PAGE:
Cyber crime and investigations know no boundaries and last week 300 houses ended up raided and over 100 people arrested as part of an international law enforcement operation targeting people believed to be responsible for selling, creating and using the BlackShades Remote Access Trojan (RAT).

News of the operation came out last week, when the members of hacker forums said police raided them. On Monday, Europol confirmed the operation and provided more details.

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Raids took place in over 10 countries, including Belgium, France, the Netherlands, Germany, UK, Estonia, Austria, Canada, U.S., Denmark, Chile, Italy and Croatia.

Investigators seized over 1,000 computers, laptops, mobile phones, USB sticks, external hard drives and routers.

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“This case is yet another example of the critical need for coordinated law enforcement operations against the growing number of cyber criminals operating on an EU and global level,” said Troels Oerting, head of the European Cybercrime Centre (EC3).

“EC3 will continue — together with Eurojust and other partners — to work tirelessly to support our partners in the fight against fraudsters and other cyber criminals who take advantage of the Internet to commit crime. The work is far from over, but our cooperation to work together across borders has increased and we are dealing with cases on an ongoing basis.”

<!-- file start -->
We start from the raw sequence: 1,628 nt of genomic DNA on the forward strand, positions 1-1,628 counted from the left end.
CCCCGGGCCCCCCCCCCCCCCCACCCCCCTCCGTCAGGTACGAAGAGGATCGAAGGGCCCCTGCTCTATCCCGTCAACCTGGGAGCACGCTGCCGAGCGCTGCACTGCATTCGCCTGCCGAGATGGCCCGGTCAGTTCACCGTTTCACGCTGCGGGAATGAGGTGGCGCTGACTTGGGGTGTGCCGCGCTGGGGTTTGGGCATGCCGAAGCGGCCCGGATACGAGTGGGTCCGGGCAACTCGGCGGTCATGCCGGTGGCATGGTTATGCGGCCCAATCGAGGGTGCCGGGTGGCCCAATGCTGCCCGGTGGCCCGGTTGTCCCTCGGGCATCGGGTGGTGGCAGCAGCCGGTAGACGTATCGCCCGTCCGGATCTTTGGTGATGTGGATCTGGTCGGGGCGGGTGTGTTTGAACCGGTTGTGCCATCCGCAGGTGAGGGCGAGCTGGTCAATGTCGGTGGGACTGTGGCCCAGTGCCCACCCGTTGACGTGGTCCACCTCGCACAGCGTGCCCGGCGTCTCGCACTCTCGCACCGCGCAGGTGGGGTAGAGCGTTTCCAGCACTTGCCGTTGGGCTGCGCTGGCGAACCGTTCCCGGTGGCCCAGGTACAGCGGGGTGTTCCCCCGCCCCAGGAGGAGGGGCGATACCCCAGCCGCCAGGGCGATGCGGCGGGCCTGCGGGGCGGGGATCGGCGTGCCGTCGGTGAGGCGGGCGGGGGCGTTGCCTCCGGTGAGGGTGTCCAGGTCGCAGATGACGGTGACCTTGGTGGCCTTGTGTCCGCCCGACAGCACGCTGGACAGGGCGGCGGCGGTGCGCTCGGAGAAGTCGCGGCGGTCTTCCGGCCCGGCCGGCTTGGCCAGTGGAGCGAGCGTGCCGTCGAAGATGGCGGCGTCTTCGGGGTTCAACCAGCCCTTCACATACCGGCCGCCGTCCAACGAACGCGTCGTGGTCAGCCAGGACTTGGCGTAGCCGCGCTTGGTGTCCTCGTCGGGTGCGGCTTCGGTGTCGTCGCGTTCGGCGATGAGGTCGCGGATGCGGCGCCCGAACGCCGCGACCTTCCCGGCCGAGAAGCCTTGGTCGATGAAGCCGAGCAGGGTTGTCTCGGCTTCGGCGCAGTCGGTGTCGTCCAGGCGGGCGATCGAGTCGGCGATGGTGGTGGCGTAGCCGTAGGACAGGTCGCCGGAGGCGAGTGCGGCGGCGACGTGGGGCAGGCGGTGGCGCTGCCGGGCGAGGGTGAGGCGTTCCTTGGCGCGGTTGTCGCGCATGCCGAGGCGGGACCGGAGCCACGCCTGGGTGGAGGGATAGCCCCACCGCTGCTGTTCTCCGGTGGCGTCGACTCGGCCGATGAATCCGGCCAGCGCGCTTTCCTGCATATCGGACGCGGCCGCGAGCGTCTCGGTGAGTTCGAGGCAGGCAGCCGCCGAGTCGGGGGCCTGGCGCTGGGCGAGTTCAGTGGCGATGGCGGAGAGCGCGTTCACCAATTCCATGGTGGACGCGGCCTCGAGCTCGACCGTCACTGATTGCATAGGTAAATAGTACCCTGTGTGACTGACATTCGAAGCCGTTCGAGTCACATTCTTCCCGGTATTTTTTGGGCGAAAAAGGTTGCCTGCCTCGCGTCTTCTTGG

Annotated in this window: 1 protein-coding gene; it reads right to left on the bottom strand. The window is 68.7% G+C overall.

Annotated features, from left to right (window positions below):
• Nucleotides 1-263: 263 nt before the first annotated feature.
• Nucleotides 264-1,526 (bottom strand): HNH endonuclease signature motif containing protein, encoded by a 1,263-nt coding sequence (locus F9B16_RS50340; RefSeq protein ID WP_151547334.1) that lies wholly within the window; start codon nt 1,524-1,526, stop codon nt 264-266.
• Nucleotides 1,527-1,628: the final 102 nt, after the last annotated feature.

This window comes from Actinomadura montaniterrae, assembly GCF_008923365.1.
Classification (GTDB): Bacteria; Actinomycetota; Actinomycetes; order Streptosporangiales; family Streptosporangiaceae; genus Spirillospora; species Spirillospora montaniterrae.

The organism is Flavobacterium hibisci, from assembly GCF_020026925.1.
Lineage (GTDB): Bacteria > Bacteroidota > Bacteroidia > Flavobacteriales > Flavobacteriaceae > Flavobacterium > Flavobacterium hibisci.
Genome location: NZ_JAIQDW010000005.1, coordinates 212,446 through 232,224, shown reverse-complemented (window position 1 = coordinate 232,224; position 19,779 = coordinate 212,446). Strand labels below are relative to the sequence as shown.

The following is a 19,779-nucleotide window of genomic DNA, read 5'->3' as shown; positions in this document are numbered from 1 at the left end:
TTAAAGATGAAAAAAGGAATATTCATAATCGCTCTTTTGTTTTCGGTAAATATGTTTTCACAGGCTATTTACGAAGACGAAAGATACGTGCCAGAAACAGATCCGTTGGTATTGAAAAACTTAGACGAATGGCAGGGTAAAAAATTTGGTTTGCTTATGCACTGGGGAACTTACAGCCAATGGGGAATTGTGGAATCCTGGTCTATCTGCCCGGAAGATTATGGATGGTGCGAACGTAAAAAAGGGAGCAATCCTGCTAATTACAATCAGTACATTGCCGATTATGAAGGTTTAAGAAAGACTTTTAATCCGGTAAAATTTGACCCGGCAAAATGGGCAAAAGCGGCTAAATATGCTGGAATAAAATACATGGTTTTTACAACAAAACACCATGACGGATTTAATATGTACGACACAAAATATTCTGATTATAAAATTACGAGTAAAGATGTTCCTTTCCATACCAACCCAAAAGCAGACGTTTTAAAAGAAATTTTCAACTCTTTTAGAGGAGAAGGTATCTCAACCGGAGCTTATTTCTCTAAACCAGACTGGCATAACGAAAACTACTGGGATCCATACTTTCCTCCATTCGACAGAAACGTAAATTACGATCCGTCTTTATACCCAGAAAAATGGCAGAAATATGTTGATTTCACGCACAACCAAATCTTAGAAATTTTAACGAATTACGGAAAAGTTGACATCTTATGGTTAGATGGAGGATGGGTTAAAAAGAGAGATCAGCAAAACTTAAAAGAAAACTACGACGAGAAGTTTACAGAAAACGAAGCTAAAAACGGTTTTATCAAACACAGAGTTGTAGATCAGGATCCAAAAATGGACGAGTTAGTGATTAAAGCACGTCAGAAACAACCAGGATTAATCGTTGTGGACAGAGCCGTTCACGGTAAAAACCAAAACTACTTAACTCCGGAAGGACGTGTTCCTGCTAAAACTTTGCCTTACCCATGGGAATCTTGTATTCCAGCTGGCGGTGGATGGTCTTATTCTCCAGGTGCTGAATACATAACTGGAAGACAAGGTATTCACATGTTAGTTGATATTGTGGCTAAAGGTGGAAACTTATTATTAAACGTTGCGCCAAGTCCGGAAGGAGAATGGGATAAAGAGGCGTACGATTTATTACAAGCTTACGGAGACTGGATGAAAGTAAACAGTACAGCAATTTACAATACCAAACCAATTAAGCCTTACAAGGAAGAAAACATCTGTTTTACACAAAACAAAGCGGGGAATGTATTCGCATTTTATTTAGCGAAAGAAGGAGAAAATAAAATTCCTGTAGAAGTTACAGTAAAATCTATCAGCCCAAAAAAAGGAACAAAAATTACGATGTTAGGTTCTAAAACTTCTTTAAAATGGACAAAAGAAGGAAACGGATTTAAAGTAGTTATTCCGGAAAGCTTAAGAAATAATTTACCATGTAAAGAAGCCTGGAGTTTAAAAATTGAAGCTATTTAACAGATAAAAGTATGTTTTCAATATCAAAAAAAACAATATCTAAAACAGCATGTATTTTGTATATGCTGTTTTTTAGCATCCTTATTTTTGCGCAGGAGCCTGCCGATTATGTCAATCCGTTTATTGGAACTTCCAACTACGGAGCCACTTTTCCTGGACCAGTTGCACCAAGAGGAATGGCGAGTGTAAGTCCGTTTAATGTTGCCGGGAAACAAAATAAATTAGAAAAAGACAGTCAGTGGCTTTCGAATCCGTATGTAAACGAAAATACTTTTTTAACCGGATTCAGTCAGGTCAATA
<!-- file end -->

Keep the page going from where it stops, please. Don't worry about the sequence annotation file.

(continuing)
The BlackShades RAT, which sells for between $40 and $100, is a popular tool among cybercriminals. The malware can hijack webcams, steal files, log keystrokes, and launch denial-of-service attacks against a designated target.

In a recent case in the Netherlands, an 18-year-old used it to infect over 2,000 computers. The teen hijacked the webcams of infected devices in an effort to capture intimate pictures of women.

The FBI arrested Michael Hogue, one of the creators of BlackShades, back in 2012. However, others continued to improve the RAT even after Hogue’s arrest. In November 2013, Symantec said the use of BlackShades had increased in the previous five months.

“This case is a strong reminder that no one is safe while using the Internet, and should serve as a warning and deterrent to those involved in the manufacture and use of this software,” said Koen Hermans, assistant to the National Member for the Netherlands.

“This applies not only to victims, but also to the perpetrators of criminal and malicious acts. The number of countries involved in this operation has shown the inherent value in Eurojust’s coordination meetings and coordination centers.”

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